A prosecutor in the case of accused Chelsea bomber Ahmad Khan Rahimi on Monday urged a judge to impose special protections on materials to be turned over to the defense because they include evidence of an “ongoing investigation” of “targets that are domestically located.”
Prosecutor Emil Bove, who made the remark at a hearing in federal court in Manhattan, did not explicitly say the ongoing investigation related to Rahimi’s alleged bombing spree last summer, but if it does it would be the first official indication others may be drawn into his case.
The government also told U.S. District Judge Richard Berman some of the so-called discovery materials to be given to Rahimi’s lawyers required special handling because they include details on how Rahimi carried out the attack that could be useful to terrorists.
“The discovery is going to include materials that do relate to ongoing investigations, including an investigation of some targets domestically located, and also contains materials that could be used by others to create other situations that compromise public safety and national security, and what I am talking about here are follow-on attacks,” Bove said.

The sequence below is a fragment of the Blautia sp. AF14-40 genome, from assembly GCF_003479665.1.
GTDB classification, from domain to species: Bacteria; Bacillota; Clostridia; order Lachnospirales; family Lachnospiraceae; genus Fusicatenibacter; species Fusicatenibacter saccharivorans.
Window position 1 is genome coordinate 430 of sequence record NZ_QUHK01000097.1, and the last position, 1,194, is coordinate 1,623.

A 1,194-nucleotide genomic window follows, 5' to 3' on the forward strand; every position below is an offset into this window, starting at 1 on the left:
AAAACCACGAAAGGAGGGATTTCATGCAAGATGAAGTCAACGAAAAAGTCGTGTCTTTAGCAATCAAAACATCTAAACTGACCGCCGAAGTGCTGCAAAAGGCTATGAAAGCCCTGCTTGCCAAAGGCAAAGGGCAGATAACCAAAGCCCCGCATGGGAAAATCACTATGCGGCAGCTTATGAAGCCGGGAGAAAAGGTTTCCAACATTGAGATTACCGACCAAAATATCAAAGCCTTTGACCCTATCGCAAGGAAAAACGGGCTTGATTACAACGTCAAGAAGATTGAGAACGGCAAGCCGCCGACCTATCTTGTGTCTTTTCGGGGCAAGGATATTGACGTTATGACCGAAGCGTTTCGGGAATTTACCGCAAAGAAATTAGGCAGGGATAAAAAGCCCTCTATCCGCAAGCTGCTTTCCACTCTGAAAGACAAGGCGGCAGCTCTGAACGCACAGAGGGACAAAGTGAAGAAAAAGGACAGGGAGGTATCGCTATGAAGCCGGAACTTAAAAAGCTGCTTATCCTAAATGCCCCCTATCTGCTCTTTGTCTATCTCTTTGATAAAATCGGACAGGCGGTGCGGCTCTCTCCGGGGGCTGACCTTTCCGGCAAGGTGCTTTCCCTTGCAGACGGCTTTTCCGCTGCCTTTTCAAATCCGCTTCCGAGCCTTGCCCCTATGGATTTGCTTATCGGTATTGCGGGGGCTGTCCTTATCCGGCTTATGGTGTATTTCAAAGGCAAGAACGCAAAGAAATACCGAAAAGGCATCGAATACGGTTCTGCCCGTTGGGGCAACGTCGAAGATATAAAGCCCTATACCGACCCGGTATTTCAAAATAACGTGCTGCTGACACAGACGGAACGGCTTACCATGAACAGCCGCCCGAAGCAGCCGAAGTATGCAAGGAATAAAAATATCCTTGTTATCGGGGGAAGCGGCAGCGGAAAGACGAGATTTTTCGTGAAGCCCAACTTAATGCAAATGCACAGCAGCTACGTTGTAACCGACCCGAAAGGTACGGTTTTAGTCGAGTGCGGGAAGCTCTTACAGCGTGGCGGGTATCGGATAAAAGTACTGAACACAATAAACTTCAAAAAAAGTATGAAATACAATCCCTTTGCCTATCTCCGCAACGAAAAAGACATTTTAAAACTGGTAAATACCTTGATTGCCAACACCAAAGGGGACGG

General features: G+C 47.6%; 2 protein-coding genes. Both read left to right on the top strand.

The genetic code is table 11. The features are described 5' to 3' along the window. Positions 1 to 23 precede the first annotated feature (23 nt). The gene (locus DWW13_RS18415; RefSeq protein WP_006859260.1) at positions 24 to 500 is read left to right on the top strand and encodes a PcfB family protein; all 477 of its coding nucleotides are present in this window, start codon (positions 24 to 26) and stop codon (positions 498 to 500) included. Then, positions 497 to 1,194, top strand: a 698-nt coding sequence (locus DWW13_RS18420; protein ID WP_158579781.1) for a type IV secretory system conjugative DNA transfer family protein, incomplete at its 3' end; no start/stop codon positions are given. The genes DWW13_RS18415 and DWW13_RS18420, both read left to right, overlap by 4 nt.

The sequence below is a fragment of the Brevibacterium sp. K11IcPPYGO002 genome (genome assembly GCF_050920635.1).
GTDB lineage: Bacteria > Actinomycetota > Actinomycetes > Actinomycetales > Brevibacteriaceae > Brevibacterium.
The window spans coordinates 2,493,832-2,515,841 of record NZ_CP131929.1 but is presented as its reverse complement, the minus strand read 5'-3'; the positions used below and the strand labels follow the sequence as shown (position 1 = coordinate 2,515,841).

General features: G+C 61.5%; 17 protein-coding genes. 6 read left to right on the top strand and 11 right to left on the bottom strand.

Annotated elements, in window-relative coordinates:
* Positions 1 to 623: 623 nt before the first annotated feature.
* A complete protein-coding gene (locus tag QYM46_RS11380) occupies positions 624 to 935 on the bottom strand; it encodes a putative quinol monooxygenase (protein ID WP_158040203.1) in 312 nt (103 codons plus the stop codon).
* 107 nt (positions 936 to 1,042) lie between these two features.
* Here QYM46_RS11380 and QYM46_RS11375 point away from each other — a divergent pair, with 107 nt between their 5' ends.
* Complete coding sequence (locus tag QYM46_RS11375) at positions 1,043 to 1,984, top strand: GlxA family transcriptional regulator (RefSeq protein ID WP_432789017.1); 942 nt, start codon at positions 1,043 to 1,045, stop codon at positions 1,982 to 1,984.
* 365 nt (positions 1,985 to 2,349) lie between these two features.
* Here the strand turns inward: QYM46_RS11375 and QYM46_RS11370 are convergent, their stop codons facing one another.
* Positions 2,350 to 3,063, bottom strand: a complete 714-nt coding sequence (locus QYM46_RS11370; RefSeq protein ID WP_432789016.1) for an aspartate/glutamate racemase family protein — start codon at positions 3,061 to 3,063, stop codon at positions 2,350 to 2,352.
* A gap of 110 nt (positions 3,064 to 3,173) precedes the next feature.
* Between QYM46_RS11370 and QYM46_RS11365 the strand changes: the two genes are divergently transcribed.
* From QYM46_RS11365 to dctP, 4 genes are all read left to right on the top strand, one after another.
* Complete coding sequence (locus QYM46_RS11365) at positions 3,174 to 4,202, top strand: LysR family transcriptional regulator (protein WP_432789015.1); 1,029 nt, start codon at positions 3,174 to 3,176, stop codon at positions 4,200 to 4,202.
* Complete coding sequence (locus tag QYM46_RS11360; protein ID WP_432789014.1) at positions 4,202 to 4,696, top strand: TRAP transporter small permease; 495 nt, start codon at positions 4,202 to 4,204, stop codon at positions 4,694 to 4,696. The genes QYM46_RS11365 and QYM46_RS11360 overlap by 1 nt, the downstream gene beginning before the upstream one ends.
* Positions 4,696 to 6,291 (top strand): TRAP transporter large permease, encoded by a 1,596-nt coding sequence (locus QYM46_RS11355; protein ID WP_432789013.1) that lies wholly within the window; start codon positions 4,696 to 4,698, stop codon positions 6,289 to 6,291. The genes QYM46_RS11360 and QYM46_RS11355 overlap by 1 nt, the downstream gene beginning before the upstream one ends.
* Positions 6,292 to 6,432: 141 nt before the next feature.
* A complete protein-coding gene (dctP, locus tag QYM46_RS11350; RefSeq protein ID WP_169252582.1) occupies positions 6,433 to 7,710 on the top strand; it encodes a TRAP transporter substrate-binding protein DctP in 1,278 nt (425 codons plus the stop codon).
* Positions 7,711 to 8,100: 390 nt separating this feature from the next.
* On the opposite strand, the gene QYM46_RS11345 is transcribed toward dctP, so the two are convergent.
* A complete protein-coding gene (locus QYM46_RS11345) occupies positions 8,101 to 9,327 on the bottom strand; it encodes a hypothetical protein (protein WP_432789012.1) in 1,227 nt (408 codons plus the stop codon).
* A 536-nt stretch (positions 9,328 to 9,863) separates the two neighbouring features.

The office of U.S. Attorney Preet Bharara declined to offer clarification of the remarks.
Prosecutors want to mark some of the discovery in the case “confidential” and prohibit the defense from disclosing it to witnesses without permission from Berman. Defense lawyer Sabrina Shroff argued that, without more specifics, the condition could improperly hamper the defense.
But Bove said the procedure would be limited to matters relating to the ongoing investigation and other “sensitive materials” including “evidence of radicalization, attack planning, evidence relating to funding and financing, bomb building and communications methods, and evidence relating to communications security.”
Rahimi, 28, of Elizabeth, New Jersey, is accused of planting two pressure cooker bombs in Chelsea. One detonated, injuring more than 30. He also planted bombs in New Jersey, which didn’t detonate, and then was captured after a shootout with police in Linden, New Jersey.
His lawyers have complained that the shootout left Rahimi with severe medical injuries, including a leg wound, a disabled hand and liver damage. He hobbled in court Monday with a limp that was more severe than it was during his first appearance in Manhattan last month.
Rahimi is charged alone in his nine-count indictment, which includes charges of detonating a weapon of massive destruction but no conspiracy allegation.